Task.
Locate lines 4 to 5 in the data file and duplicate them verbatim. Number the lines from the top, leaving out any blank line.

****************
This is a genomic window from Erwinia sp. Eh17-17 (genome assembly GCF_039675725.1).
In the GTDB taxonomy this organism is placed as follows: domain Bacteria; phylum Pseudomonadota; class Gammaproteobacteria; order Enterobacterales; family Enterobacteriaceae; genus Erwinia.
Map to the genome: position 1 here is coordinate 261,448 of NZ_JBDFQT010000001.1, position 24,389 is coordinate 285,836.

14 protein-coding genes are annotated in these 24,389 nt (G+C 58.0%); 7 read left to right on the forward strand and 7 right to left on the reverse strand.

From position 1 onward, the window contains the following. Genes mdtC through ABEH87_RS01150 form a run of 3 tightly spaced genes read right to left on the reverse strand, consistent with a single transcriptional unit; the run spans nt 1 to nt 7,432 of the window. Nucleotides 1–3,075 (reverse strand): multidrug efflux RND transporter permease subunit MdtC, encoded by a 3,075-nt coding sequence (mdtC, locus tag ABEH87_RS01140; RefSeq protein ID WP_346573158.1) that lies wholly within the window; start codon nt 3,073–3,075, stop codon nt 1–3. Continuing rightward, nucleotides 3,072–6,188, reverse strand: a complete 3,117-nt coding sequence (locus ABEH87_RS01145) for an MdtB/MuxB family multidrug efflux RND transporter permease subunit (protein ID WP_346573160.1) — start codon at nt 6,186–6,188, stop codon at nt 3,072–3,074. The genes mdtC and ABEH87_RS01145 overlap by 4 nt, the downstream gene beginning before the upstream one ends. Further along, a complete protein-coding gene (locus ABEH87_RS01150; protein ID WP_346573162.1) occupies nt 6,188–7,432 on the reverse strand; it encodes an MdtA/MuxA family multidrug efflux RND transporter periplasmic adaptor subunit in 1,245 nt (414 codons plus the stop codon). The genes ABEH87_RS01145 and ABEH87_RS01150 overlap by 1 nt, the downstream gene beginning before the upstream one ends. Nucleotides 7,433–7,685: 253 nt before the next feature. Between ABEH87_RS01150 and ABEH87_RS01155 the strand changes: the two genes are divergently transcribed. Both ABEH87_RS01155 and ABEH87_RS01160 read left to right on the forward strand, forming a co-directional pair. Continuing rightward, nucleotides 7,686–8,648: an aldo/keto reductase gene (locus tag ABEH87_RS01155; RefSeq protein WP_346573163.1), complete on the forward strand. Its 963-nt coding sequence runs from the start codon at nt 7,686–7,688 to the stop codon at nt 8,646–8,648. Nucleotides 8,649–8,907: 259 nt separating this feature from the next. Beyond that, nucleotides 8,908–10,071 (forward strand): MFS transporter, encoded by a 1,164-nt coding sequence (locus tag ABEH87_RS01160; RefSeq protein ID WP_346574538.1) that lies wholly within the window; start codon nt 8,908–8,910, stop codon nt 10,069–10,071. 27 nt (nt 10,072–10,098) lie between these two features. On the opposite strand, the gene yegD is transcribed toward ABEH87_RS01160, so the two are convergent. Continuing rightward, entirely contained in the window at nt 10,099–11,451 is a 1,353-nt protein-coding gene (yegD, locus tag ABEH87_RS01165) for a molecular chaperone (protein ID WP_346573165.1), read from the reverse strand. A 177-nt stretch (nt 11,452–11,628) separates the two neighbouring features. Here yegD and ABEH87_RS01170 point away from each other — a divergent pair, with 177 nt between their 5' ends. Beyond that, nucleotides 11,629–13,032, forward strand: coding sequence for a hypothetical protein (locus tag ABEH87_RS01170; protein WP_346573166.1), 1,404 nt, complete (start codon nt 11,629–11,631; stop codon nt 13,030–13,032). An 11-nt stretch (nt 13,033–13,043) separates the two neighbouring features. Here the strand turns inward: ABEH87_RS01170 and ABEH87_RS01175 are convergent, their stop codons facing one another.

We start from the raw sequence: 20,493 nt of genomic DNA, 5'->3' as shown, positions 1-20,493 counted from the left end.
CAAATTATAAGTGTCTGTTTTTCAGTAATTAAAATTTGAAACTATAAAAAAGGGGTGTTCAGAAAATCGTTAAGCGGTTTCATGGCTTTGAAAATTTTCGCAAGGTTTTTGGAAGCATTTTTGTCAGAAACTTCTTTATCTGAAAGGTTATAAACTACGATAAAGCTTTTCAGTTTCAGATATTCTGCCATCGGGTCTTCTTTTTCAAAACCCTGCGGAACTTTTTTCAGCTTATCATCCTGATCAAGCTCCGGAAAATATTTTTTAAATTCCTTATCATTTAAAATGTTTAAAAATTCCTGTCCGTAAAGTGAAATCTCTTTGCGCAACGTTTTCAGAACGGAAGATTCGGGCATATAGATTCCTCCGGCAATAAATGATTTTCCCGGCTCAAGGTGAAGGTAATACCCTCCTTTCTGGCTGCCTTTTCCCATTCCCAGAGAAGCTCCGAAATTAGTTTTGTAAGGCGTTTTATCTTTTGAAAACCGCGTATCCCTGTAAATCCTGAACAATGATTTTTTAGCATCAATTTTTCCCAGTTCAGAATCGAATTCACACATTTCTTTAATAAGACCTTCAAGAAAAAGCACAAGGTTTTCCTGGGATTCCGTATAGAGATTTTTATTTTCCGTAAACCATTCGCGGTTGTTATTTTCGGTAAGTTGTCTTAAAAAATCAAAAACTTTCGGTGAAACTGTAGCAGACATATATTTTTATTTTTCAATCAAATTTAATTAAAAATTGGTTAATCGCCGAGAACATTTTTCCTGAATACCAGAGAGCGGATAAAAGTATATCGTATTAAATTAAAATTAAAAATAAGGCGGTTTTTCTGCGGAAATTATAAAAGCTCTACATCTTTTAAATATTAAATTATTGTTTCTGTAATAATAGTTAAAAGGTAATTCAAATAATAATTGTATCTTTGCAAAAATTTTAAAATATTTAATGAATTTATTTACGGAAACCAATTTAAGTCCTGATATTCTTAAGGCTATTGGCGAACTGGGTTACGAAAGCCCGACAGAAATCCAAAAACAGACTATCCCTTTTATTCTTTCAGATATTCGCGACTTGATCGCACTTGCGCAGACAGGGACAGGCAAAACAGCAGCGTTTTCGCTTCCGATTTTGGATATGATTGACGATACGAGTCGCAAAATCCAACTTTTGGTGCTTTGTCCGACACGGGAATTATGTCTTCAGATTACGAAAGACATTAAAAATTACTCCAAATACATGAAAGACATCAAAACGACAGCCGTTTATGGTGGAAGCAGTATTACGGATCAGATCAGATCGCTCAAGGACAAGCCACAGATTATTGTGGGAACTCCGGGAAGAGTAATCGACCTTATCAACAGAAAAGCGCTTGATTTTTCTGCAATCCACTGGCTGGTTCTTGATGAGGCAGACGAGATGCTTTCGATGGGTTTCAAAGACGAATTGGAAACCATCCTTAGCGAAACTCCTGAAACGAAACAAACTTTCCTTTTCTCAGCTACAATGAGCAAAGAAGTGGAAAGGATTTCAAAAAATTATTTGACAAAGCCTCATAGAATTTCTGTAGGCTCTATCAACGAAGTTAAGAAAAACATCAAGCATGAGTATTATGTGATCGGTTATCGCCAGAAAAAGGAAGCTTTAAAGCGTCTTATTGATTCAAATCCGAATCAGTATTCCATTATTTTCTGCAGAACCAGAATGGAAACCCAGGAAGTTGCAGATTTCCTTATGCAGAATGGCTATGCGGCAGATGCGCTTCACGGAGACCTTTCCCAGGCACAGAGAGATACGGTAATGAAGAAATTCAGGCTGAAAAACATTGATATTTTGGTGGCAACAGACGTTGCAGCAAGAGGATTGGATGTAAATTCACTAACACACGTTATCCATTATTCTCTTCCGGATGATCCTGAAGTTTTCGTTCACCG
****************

14 protein-coding genes are annotated in these 24,389 nt (G+C 58.0%); 7 read left to right on the forward strand and 7 right to left on the reverse strand.

From position 1 onward, the window contains the following. Genes mdtC through ABEH87_RS01150 form a run of 3 tightly spaced genes read right to left on the reverse strand, consistent with a single transcriptional unit; the run spans nt 1 to nt 7,432 of the window. Nucleotides 1–3,075 (reverse strand): multidrug efflux RND transporter permease subunit MdtC, encoded by a 3,075-nt coding sequence (mdtC, locus tag ABEH87_RS01140; RefSeq protein ID WP_346573158.1) that lies wholly within the window; start codon nt 3,073–3,075, stop codon nt 1–3. Continuing rightward, nucleotides 3,072–6,188, reverse strand: a complete 3,117-nt coding sequence (locus ABEH87_RS01145) for an MdtB/MuxB family multidrug efflux RND transporter permease subunit (protein ID WP_346573160.1) — start codon at nt 6,186–6,188, stop codon at nt 3,072–3,074. The genes mdtC and ABEH87_RS01145 overlap by 4 nt, the downstream gene beginning before the upstream one ends. Further along, a complete protein-coding gene (locus ABEH87_RS01150; protein ID WP_346573162.1) occupies nt 6,188–7,432 on the reverse strand; it encodes an MdtA/MuxA family multidrug efflux RND transporter periplasmic adaptor subunit in 1,245 nt (414 codons plus the stop codon). The genes ABEH87_RS01145 and ABEH87_RS01150 overlap by 1 nt, the downstream gene beginning before the upstream one ends. Nucleotides 7,433–7,685: 253 nt before the next feature. Between ABEH87_RS01150 and ABEH87_RS01155 the strand changes: the two genes are divergently transcribed. Both ABEH87_RS01155 and ABEH87_RS01160 read left to right on the forward strand, forming a co-directional pair. Continuing rightward, nucleotides 7,686–8,648: an aldo/keto reductase gene (locus tag ABEH87_RS01155; RefSeq protein WP_346573163.1), complete on the forward strand. Its 963-nt coding sequence runs from the start codon at nt 7,686–7,688 to the stop codon at nt 8,646–8,648. Nucleotides 8,649–8,907: 259 nt separating this feature from the next. Beyond that, nucleotides 8,908–10,071 (forward strand): MFS transporter, encoded by a 1,164-nt coding sequence (locus tag ABEH87_RS01160; RefSeq protein ID WP_346574538.1) that lies wholly within the window; start codon nt 8,908–8,910, stop codon nt 10,069–10,071. 27 nt (nt 10,072–10,098) lie between these two features. On the opposite strand, the gene yegD is transcribed toward ABEH87_RS01160, so the two are convergent. Continuing rightward, entirely contained in the window at nt 10,099–11,451 is a 1,353-nt protein-coding gene (yegD, locus tag ABEH87_RS01165) for a molecular chaperone (protein ID WP_346573165.1), read from the reverse strand. A 177-nt stretch (nt 11,452–11,628) separates the two neighbouring features. Here yegD and ABEH87_RS01170 point away from each other — a divergent pair, with 177 nt between their 5' ends. Beyond that, nucleotides 11,629–13,032, forward strand: coding sequence for a hypothetical protein (locus tag ABEH87_RS01170; protein WP_346573166.1), 1,404 nt, complete (start codon nt 11,629–11,631; stop codon nt 13,030–13,032). An 11-nt stretch (nt 13,033–13,043) separates the two neighbouring features. Here the strand turns inward: ABEH87_RS01170 and ABEH87_RS01175 are convergent, their stop codons facing one another.